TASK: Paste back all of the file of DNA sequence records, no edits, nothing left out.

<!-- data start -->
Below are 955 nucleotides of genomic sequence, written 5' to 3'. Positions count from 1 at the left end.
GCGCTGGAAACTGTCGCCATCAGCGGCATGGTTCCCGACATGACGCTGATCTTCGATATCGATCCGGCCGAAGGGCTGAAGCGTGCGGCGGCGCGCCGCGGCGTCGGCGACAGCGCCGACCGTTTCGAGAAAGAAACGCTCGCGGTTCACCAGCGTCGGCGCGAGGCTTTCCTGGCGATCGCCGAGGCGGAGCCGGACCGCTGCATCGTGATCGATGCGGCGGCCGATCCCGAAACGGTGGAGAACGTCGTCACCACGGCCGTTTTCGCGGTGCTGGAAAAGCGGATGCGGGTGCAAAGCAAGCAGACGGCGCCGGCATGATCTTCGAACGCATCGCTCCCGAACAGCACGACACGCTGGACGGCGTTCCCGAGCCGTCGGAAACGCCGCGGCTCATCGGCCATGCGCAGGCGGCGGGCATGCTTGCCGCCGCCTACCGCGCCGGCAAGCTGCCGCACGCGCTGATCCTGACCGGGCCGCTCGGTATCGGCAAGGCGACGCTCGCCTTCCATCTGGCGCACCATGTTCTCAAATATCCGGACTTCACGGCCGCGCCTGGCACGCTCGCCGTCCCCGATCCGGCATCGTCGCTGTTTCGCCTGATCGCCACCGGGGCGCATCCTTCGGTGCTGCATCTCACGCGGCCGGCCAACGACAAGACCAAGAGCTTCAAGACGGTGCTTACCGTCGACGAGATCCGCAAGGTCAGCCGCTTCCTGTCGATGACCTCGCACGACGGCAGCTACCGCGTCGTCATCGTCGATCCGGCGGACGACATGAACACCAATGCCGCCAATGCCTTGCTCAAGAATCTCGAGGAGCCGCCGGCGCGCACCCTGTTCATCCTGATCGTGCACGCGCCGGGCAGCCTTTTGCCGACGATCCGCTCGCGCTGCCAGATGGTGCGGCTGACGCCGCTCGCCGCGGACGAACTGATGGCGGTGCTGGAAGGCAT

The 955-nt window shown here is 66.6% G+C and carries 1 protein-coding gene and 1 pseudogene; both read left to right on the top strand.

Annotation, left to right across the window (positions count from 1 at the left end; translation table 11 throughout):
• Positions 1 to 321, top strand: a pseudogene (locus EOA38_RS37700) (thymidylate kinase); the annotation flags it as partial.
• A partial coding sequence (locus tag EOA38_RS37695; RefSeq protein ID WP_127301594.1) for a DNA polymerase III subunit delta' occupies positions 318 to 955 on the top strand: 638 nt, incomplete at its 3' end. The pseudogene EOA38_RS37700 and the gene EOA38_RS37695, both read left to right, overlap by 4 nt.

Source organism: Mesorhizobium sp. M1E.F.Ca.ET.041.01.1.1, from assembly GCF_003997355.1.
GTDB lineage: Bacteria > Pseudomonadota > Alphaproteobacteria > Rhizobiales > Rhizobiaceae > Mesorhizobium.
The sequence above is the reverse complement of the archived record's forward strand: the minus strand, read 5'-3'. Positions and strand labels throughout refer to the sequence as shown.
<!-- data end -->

Below are 955 nucleotides of genomic sequence, written 5' to 3'. Positions count from 1 at the left end.
GCGCTGGAAACTGTCGCCATCAGCGGCATGGTTCCCGACATGACGCTGATCTTCGATATCGATCCGGCCGAAGGGCTGAAGCGTGCGGCGGCGCGCCGCGGCGTCGGCGACAGCGCCGACCGTTTCGAGAAAGAAACGCTCGCGGTTCACCAGCGTCGGCGCGAGGCTTTCCTGGCGATCGCCGAGGCGGAGCCGGACCGCTGCATCGTGATCGATGCGGCGGCCGATCCCGAAACGGTGGAGAACGTCGTCACCACGGCCGTTTTCGCGGTGCTGGAAAAGCGGATGCGGGTGCAAAGCAAGCAGACGGCGCCGGCATGATCTTCGAACGCATCGCTCCCGAACAGCACGACACGCTGGACGGCGTTCCCGAGCCGTCGGAAACGCCGCGGCTCATCGGCCATGCGCAGGCGGCGGGCATGCTTGCCGCCGCCTACCGCGCCGGCAAGCTGCCGCACGCGCTGATCCTGACCGGGCCGCTCGGTATCGGCAAGGCGACGCTCGCCTTCCATCTGGCGCACCATGTTCTCAAATATCCGGACTTCACGGCCGCGCCTGGCACGCTCGCCGTCCCCGATCCGGCATCGTCGCTGTTTCGCCTGATCGCCACCGGGGCGCATCCTTCGGTGCTGCATCTCACGCGGCCGGCCAACGACAAGACCAAGAGCTTCAAGACGGTGCTTACCGTCGACGAGATCCGCAAGGTCAGCCGCTTCCTGTCGATGACCTCGCACGACGGCAGCTACCGCGTCGTCATCGTCGATCCGGCGGACGACATGAACACCAATGCCGCCAATGCCTTGCTCAAGAATCTCGAGGAGCCGCCGGCGCGCACCCTGTTCATCCTGATCGTGCACGCGCCGGGCAGCCTTTTGCCGACGATCCGCTCGCGCTGCCAGATGGTGCGGCTGACGCCGCTCGCCGCGGACGAACTGATGGCGGTGCTGGAAGGCAT

The 955-nt window shown here is 66.6% G+C and carries 1 protein-coding gene and 1 pseudogene; both read left to right on the top strand.

Annotation, left to right across the window (positions count from 1 at the left end; translation table 11 throughout):
• Positions 1 to 321, top strand: a pseudogene (locus EOA38_RS37700) (thymidylate kinase); the annotation flags it as partial.
• A partial coding sequence (locus tag EOA38_RS37695; RefSeq protein ID WP_127301594.1) for a DNA polymerase III subunit delta' occupies positions 318 to 955 on the top strand: 638 nt, incomplete at its 3' end. The pseudogene EOA38_RS37700 and the gene EOA38_RS37695, both read left to right, overlap by 4 nt.

Source organism: Mesorhizobium sp. M1E.F.Ca.ET.041.01.1.1, from assembly GCF_003997355.1.
GTDB lineage: Bacteria > Pseudomonadota > Alphaproteobacteria > Rhizobiales > Rhizobiaceae > Mesorhizobium.
The sequence above is the reverse complement of the archived record's forward strand: the minus strand, read 5'-3'. Positions and strand labels throughout refer to the sequence as shown.